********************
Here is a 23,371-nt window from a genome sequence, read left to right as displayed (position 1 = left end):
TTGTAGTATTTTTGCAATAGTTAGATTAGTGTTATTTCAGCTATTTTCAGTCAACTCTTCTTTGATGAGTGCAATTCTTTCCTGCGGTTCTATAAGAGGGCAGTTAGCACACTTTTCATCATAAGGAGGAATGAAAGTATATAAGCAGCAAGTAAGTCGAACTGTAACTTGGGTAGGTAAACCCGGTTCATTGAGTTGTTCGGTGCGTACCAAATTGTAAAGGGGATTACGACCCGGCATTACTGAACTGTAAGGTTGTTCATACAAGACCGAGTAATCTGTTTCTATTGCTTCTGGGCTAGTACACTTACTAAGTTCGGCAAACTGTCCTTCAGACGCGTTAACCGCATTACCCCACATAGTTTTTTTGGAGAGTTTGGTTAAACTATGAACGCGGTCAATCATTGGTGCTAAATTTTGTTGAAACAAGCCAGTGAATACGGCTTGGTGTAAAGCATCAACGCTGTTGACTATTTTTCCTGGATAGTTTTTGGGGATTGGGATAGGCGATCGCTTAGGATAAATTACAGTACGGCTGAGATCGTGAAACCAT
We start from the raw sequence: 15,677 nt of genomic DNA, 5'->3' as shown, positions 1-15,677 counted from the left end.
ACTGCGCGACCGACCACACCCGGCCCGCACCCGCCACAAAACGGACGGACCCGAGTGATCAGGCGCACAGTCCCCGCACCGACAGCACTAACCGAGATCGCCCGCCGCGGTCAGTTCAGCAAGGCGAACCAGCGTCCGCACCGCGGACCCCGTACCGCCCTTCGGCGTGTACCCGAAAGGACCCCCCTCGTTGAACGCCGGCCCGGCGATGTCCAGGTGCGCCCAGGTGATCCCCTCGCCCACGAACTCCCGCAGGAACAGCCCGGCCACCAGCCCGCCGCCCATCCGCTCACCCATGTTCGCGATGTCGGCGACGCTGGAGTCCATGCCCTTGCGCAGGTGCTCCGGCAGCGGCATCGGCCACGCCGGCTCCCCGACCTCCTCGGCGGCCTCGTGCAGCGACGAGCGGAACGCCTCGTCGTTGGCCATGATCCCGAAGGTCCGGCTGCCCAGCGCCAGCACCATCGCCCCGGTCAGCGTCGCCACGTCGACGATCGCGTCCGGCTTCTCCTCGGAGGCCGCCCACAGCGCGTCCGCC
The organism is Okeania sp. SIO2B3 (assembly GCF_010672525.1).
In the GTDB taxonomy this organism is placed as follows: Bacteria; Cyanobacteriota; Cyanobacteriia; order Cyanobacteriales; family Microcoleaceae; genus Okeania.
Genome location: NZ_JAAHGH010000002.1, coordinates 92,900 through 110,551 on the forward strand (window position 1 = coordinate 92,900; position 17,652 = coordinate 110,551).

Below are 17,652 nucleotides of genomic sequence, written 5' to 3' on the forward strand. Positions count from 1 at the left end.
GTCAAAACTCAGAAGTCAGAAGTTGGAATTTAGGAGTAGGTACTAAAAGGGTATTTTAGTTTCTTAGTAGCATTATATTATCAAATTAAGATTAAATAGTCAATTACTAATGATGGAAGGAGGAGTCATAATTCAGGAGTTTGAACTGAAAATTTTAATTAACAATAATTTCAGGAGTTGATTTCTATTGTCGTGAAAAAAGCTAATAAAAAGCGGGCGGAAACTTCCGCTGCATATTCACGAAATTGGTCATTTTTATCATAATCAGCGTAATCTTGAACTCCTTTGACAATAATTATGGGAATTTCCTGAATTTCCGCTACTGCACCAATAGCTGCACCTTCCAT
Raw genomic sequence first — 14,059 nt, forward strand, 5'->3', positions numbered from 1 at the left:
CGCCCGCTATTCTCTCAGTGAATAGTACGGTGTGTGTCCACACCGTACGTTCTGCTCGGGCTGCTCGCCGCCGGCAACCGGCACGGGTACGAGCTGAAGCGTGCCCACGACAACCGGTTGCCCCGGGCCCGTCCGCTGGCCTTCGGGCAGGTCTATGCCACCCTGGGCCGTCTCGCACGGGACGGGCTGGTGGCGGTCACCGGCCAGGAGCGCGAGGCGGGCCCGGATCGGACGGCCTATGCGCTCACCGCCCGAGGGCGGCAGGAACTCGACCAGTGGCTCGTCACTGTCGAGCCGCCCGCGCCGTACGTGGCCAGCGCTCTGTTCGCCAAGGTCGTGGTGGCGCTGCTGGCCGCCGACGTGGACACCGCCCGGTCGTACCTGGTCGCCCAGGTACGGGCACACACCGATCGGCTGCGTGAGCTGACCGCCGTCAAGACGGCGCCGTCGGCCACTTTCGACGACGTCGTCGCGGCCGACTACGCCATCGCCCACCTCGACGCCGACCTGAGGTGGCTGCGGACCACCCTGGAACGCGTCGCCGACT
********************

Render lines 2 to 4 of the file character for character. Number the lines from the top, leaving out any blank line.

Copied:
TTGTAGTATTTTTGCAATAGTTAGATTAGTGTTATTTCAGCTATTTTCAGTCAACTCTTCTTTGATGAGTGCAATTCTTTCCTGCGGTTCTATAAGAGGGCAGTTAGCACACTTTTCATCATAAGGAGGAATGAAAGTATATAAGCAGCAAGTAAGTCGAACTGTAACTTGGGTAGGTAAACCCGGTTCATTGAGTTGTTCGGTGCGTACCAAATTGTAAAGGGGATTACGACCCGGCATTACTGAACTGTAAGGTTGTTCATACAAGACCGAGTAATCTGTTTCTATTGCTTCTGGGCTAGTACACTTACTAAGTTCGGCAAACTGTCCTTCAGACGCGTTAACCGCATTACCCCACATAGTTTTTTTGGAGAGTTTGGTTAAACTATGAACGCGGTCAATCATTGGTGCTAAATTTTGTTGAAACAAGCCAGTGAATACGGCTTGGTGTAAAGCATCAACGCTGTTGACTATTTTTCCTGGATAGTTTTTGGGGATTGGGATAGGCGATCGCTTAGGATAAATTACAGTACGGCTGAGATCGTGAAACCAT
We start from the raw sequence: 15,677 nt of genomic DNA, 5'->3' as shown, positions 1-15,677 counted from the left end.
ACTGCGCGACCGACCACACCCGGCCCGCACCCGCCACAAAACGGACGGACCCGAGTGATCAGGCGCACAGTCCCCGCACCGACAGCACTAACCGAGATCGCCCGCCGCGGTCAGTTCAGCAAGGCGAACCAGCGTCCGCACCGCGGACCCCGTACCGCCCTTCGGCGTGTACCCGAAAGGACCCCCCTCGTTGAACGCCGGCCCGGCGATGTCCAGGTGCGCCCAGGTGATCCCCTCGCCCACGAACTCCCGCAGGAACAGCCCGGCCACCAGCCCGCCGCCCATCCGCTCACCCATGTTCGCGATGTCGGCGACGCTGGAGTCCATGCCCTTGCGCAGGTGCTCCGGCAGCGGCATCGGCCACGCCGGCTCCCCGACCTCCTCGGCGGCCTCGTGCAGCGACGAGCGGAACGCCTCGTCGTTGGCCATGATCCCGAAGGTCCGGCTGCCCAGCGCCAGCACCATCGCCCCGGTCAGCGTCGCCACGTCGACGATCGCGTCCGGCTTCTCCTCGGAGGCCGCCCACAGCGCGTCCGCC